TALKING OF WHITE COLLAR crime, a headline in the Times this week heralded a “crackdown” on corporate complicity in financial crime. In fact, this was a microwave reheat of an announcement earlier this year about plans to make company boards liable to prosecution for failing to prevent “economic crime”. The fresh narrative spin is, of course, that, far from being existing policy announced by David Cameron in May, the move is all part of new Prime Minister Theresa May’s drive to “get tough on irresponsible behaviour in big business” and to tackle “vested interests”. The fact that May’s mood music was more a response to public perceptions of business ethics stemming from high profile cases like SportsDirect and BHS (both the subject of televised sessions before Westminster select committees) was not going to get in the way of a good headline. In fairness, Attorney General James Wright did refer to how digital technology and globalisation are generating ever greater opportunities for financial theft and wrongdoing. As part of its response, he re-announced (not that he put it like that) proposals to use the law as an instrument to change corporate culture. This is the language governments usually reserve for measures that they know are unlikely to lead to any actual convictions but may frighten people enough to alter their behaviour. Banking scandals – such as the LIBOR rigging cases – have aroused public anger with prosecutors in the UK unable to hold senior management to account for their alleged part in acquiescing or turning a blind eye to the behaviour of more junior individuals. He points out that other countries have successfully held British companies to account. The government is already analysing consultation responses about draft legislation and guidance for the new criminal offence of corporate failure to prevent the criminal facilitation of tax evasion.
GOLF HIT THE PUBLIC RELATIONS BUNKER again this week in the form of Chris Whaley, the president of Bridge of Allan Golf Club in Perth. Whaley was appearing before the planning inquiry into Judy Murray’s plans for a multi-million-pound tennis and golf centre at Dunblane. Tennis star Andy Murray made a surprise appearance at the back of the room to hear Whaley shoot himself in the foot by asserting that youngsters might prefer to use the proposed new six-hole trainer course at the new centre rather than join his 120 year old club, thereby rather confirming there’s a market demand for the new centre. As if this wasn’t bad enough, Whaley is reported to have complained that his 120 year old club was already suffering because of tougher drink-driving laws. It seems unlikely that the inquiry will consider this a valid planning objection.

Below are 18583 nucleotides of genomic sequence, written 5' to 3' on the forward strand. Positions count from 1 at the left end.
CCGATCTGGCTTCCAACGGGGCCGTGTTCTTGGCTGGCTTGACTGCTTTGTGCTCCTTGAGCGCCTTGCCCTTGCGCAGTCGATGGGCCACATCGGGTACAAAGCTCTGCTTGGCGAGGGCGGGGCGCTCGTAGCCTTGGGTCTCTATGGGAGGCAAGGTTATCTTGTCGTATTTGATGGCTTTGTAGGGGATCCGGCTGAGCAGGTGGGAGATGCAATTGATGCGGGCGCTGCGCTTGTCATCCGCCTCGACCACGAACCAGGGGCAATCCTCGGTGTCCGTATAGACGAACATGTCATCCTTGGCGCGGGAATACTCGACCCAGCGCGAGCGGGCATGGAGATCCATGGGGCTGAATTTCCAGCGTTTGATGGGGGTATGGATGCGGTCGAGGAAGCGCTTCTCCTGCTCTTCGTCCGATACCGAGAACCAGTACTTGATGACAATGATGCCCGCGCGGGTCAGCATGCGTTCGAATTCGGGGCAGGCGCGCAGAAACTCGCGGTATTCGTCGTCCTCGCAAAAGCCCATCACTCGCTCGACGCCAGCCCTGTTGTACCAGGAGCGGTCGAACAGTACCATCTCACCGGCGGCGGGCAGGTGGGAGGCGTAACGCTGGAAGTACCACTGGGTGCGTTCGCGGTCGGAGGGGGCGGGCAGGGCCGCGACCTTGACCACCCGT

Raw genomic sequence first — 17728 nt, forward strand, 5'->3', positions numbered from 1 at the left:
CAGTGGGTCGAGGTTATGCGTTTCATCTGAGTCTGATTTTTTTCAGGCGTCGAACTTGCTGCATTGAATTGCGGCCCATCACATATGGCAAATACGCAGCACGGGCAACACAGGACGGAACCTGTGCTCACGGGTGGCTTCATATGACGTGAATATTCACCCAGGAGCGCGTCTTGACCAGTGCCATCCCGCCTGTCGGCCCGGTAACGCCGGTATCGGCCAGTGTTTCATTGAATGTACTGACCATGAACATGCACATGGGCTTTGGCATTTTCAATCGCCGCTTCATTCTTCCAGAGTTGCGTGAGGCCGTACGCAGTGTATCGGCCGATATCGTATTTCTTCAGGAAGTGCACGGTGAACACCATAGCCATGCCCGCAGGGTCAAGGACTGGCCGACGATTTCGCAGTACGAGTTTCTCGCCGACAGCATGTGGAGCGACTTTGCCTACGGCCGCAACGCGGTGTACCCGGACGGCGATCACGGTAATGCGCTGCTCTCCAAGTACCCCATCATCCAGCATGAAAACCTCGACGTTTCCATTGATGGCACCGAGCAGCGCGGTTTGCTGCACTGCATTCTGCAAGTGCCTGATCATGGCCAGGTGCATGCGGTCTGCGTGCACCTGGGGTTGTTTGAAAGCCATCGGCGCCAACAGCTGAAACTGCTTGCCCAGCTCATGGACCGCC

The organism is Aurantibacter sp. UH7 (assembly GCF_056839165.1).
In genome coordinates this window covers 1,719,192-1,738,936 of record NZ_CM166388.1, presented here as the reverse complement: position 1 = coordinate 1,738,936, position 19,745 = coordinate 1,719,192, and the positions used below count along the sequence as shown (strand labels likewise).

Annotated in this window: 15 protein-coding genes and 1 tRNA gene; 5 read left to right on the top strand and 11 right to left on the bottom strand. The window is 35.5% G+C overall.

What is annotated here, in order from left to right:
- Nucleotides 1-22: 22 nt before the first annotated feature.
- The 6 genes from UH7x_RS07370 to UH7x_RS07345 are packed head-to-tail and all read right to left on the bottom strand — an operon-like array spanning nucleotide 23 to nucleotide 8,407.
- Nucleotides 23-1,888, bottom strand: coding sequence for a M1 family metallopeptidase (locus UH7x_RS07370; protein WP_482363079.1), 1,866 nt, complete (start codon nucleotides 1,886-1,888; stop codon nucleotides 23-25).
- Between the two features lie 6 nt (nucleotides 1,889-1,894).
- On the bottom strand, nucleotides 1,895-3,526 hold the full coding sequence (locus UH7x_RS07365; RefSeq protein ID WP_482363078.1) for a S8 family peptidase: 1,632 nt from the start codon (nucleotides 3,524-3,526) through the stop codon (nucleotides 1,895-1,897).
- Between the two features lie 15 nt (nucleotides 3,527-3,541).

TALKING OF LAND MANAGEMENT the National Trust for Scotland’s CEO Simon Skinner revealed plans to allow hotels to bid to develop disused properties in NTS’s portfolio. He spoke of cuts to NTS’s funding from Scottish National Heritage and did not rule out having to literally board up some properties and focus resources on “priority” properties. The loss of EU agricultural subsidies is another concern. A leader in The Times thundered about the importance of historic buildings to the tourist industry and to national pride. The WS Society has its own charity, the Signet Library Heritage Fund, directed at maintaining and enhancing this particular gem in Scotland’s heritage.
THE LONG ARM of the law is allegedly at the root of the biggest media-on-media story this week: the move of The Great British Bake Off from the BBC to Channel 4. According to Business Insider, an “enormous dispute” in 2014 between the corporation and Love Productions, the company which makes the baking show, broke out over the BBC 3 show Hair which Love claimed was a “rip off” of the GBBO format. Although the matter was eventually resolved out of court, multiple sources suggest relations between the two never recovered. With Channel 4 reportedly paying £1 million per episode the BBC could not match the financial package: presenters Mel Giedroyc and Sue Perkins immediately announced they would be leaving at the end of the current series with a trademark pun, “We’re not going with the dough”. With Love having already instructed TV copyright specialist Jonathon Coad of Lewis Silkin to sue in the 2014 case, no doubt any future appearances by the duo universally known as Mel and Sue, on any BBC programme will be closely scrutinised. Meanwhile, social media asks whether Channel 4 “have just paid £75 million for an empty tent”.